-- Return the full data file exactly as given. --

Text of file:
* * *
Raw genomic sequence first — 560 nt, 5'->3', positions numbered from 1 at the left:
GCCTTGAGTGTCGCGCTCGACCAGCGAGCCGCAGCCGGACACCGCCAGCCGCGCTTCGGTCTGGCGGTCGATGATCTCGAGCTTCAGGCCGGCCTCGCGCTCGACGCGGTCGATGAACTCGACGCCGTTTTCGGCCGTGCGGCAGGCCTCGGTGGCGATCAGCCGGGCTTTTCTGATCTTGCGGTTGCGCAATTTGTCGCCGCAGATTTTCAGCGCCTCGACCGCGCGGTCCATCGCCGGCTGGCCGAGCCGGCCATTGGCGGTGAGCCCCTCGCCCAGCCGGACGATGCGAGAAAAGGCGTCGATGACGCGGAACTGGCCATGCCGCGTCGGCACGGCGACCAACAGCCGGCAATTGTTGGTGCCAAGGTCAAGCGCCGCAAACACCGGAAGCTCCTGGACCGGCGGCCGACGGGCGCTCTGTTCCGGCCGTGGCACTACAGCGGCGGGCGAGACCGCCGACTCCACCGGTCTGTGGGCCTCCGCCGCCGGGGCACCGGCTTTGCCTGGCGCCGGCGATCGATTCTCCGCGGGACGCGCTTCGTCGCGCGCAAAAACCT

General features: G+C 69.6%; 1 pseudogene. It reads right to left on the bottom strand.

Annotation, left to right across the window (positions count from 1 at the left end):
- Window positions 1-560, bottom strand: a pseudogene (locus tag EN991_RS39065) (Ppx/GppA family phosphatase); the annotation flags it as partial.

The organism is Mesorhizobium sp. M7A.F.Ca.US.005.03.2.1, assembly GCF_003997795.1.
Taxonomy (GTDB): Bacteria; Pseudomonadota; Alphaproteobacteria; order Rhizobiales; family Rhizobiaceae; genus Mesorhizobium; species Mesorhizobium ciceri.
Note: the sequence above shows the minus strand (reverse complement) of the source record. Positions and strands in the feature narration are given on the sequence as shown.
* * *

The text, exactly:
Raw genomic sequence first — 560 nt, 5'->3', positions numbered from 1 at the left:
GCCTTGAGTGTCGCGCTCGACCAGCGAGCCGCAGCCGGACACCGCCAGCCGCGCTTCGGTCTGGCGGTCGATGATCTCGAGCTTCAGGCCGGCCTCGCGCTCGACGCGGTCGATGAACTCGACGCCGTTTTCGGCCGTGCGGCAGGCCTCGGTGGCGATCAGCCGGGCTTTTCTGATCTTGCGGTTGCGCAATTTGTCGCCGCAGATTTTCAGCGCCTCGACCGCGCGGTCCATCGCCGGCTGGCCGAGCCGGCCATTGGCGGTGAGCCCCTCGCCCAGCCGGACGATGCGAGAAAAGGCGTCGATGACGCGGAACTGGCCATGCCGCGTCGGCACGGCGACCAACAGCCGGCAATTGTTGGTGCCAAGGTCAAGCGCCGCAAACACCGGAAGCTCCTGGACCGGCGGCCGACGGGCGCTCTGTTCCGGCCGTGGCACTACAGCGGCGGGCGAGACCGCCGACTCCACCGGTCTGTGGGCCTCCGCCGCCGGGGCACCGGCTTTGCCTGGCGCCGGCGATCGATTCTCCGCGGGACGCGCTTCGTCGCGCGCAAAAACCT

General features: G+C 69.6%; 1 pseudogene. It reads right to left on the bottom strand.

Annotation, left to right across the window (positions count from 1 at the left end):
- Window positions 1-560, bottom strand: a pseudogene (locus tag EN991_RS39065) (Ppx/GppA family phosphatase); the annotation flags it as partial.

The organism is Mesorhizobium sp. M7A.F.Ca.US.005.03.2.1, assembly GCF_003997795.1.
Taxonomy (GTDB): Bacteria; Pseudomonadota; Alphaproteobacteria; order Rhizobiales; family Rhizobiaceae; genus Mesorhizobium; species Mesorhizobium ciceri.
Note: the sequence above shows the minus strand (reverse complement) of the source record. Positions and strands in the feature narration are given on the sequence as shown.